About the new policy
A Better World, Ireland’s new policy for international development, has been formally launched by Taoiseach Leo Varadkar and Tánaiste Simon Coveney.
A Better World is a whole of government policy. It provides the framework for Ireland’s expanding development cooperation programme, in line with the Government’s commitment to reaching the UN target of allocating 0.7% of our GNI to official development assistance by 2030. It outlines Ireland’s vision of a more equal, peaceful and sustainable world. It charts a clear way forward to achieve this vision, shaping and protecting our stability, our prosperity, our shared interests and our common future.
A Better World has been developed in the full knowledge of the volatile global context in which we live, and the firm belief that global problems can only be tackled through collective action. It represents a significant milestone both in terms of Ireland’s international development policy and our foreign policy as a whole, updating our traditional focus on ‘the poorest of the poor’ to realise the pledge of the UN Sustainable Development Goals (SDGs) to reach ‘the furthest behind first’.
A Better World outlines Ireland’s vision of a more equal, peaceful and sustainable world. It charts a clear way forward to achieve this vision, shaping and protecting our stability, our prosperity, our shared interests and our common future.
Download the Policy
Background to the Policy
The international development context has evolved significantly since the publication of Ireland’s international development policy One World One Future in 2013. Five years on, Mr. Simon Coveney, T.D., Tánaiste and Minister for Foreign Affairs and Trade announced on budget day 10 October 2017 that we will produce a new international development policy in 2018.
Launch of Public Consultation
Mr. Simon Coveney, T.D., Tánaiste and Minister for Foreign Affairs and Trade and Mr. Ciarán Cannon, T.D., Minister of State for the Diaspora and International Development launched a public consultation process on 12 July 2018, inviting written submissions in response to the public consultation paper, and encouraging participation in public meetings to take place in September and early October.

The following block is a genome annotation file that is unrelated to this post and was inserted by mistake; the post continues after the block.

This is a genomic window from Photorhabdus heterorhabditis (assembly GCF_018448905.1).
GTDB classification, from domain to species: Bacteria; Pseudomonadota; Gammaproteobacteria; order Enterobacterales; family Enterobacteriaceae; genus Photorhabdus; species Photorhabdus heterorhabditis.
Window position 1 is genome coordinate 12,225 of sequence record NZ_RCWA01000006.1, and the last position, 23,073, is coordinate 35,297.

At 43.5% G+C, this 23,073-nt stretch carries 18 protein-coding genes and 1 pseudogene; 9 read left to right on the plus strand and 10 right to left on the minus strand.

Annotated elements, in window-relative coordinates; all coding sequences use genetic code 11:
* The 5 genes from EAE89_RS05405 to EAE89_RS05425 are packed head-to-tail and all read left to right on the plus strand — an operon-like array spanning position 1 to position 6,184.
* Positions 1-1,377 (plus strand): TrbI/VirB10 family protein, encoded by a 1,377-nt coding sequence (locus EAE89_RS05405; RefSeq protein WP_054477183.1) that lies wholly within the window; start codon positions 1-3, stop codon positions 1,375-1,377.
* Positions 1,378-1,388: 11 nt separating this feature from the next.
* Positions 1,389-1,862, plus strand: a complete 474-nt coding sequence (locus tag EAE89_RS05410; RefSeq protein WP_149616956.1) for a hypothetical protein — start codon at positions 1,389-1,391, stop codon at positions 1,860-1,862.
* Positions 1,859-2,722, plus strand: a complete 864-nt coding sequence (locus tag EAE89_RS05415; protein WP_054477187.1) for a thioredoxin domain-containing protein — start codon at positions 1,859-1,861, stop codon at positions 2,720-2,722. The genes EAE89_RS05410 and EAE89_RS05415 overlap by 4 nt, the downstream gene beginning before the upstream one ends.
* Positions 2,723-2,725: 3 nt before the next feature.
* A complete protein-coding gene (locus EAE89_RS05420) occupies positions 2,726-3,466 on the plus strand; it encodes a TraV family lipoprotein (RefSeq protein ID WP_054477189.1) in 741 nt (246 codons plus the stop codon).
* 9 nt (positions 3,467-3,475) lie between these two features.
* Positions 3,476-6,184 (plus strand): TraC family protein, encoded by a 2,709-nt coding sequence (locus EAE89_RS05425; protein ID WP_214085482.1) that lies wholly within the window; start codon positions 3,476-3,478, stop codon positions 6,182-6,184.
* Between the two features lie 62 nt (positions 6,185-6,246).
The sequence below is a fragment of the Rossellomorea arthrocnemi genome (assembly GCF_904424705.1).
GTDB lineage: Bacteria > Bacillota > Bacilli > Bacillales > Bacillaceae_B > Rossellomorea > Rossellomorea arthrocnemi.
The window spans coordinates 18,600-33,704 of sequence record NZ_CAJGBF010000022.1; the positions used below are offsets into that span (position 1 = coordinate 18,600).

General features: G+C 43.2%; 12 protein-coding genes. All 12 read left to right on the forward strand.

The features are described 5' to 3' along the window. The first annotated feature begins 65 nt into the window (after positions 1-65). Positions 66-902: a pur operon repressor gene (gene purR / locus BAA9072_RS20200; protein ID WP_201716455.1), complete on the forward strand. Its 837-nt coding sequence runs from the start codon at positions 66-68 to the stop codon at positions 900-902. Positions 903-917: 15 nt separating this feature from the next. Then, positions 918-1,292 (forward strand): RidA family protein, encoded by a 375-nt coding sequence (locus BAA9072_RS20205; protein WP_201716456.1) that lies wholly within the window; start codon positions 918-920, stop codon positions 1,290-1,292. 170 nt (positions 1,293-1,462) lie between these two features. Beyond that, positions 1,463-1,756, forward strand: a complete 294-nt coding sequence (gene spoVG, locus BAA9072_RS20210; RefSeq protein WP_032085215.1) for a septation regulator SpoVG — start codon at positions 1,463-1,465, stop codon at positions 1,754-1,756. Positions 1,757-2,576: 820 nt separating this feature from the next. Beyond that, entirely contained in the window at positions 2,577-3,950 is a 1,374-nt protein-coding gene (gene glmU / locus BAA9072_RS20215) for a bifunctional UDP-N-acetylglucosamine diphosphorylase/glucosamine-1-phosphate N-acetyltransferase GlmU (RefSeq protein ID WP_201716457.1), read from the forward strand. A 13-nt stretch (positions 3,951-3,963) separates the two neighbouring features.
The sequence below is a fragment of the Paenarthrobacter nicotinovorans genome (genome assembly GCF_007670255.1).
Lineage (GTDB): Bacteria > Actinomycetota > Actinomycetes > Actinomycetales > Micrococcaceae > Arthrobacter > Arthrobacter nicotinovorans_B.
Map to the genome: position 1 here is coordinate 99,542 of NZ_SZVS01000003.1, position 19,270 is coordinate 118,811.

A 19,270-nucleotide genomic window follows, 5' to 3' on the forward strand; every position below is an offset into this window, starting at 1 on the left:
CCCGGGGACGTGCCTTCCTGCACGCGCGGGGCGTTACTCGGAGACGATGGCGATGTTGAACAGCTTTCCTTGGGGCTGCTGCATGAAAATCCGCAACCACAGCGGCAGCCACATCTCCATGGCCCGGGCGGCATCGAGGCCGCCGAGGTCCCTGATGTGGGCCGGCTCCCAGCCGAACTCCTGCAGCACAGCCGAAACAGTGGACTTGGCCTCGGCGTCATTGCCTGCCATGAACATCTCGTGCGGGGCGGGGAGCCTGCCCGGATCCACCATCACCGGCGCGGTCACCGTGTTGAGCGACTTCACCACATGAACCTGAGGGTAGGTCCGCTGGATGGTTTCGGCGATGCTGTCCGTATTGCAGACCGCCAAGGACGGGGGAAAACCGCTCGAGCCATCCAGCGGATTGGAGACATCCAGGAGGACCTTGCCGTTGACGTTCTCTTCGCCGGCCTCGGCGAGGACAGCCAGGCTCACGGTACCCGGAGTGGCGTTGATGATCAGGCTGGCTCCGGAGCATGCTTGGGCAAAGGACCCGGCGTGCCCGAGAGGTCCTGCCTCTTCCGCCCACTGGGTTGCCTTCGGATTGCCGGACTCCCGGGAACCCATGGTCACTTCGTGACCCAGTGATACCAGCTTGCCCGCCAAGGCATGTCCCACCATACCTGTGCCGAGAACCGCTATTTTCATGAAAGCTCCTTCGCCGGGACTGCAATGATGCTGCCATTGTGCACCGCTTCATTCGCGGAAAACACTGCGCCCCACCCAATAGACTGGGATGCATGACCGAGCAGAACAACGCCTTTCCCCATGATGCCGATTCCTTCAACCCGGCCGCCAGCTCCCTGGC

Why are we developing a new International Development Policy?
The global context has evolved significantly over the past five years. A series of new international policy frameworks under the Sustainable Development Goals provide a comprehensive framework for international cooperation and global policy making for development and humanitarian action.
Our ambition in the new policy will be to continue to lead and participate in collective global aspirations for a better world, as reflected in the Sustainable Development Goals. Our vision of this world is anchored in our foreign policy values, working towards a world that is more equal, peaceful and sustainable.
Our signature foreign policies, set out in Global Island, to combat poverty and hunger and advance human rights are the basis for equality and are essential for achieving peace and sustainable development.
A sustainable world requires the protection of our natural world. Through our development cooperation we are committed to supporting societies and livelihoods to be resilient and to promote sustainable resource management.
A secure stable world where people can live without fear and in dignity is the foundation for peace and the protection of people.
Ireland is recognised internationally for its commitment to the reduction of poverty and vulnerability, our focus on least developed countries and humanitarian action. In looking forward we will build on these strengths to work towards our vision of a more equal, sustainable and peaceful world.
Why are we launching a public consultation?
The policy development process is an opportunity to bring the Irish public into the discussion, to engage them on the global challenges facing Ireland and developing countries, and build a whole of society approach to international development.
The public consultation will take place from July through early October 2018. There will be opportunities for the general public, the development community in Ireland, and partners and stakeholders in developing countries to give input to policy development.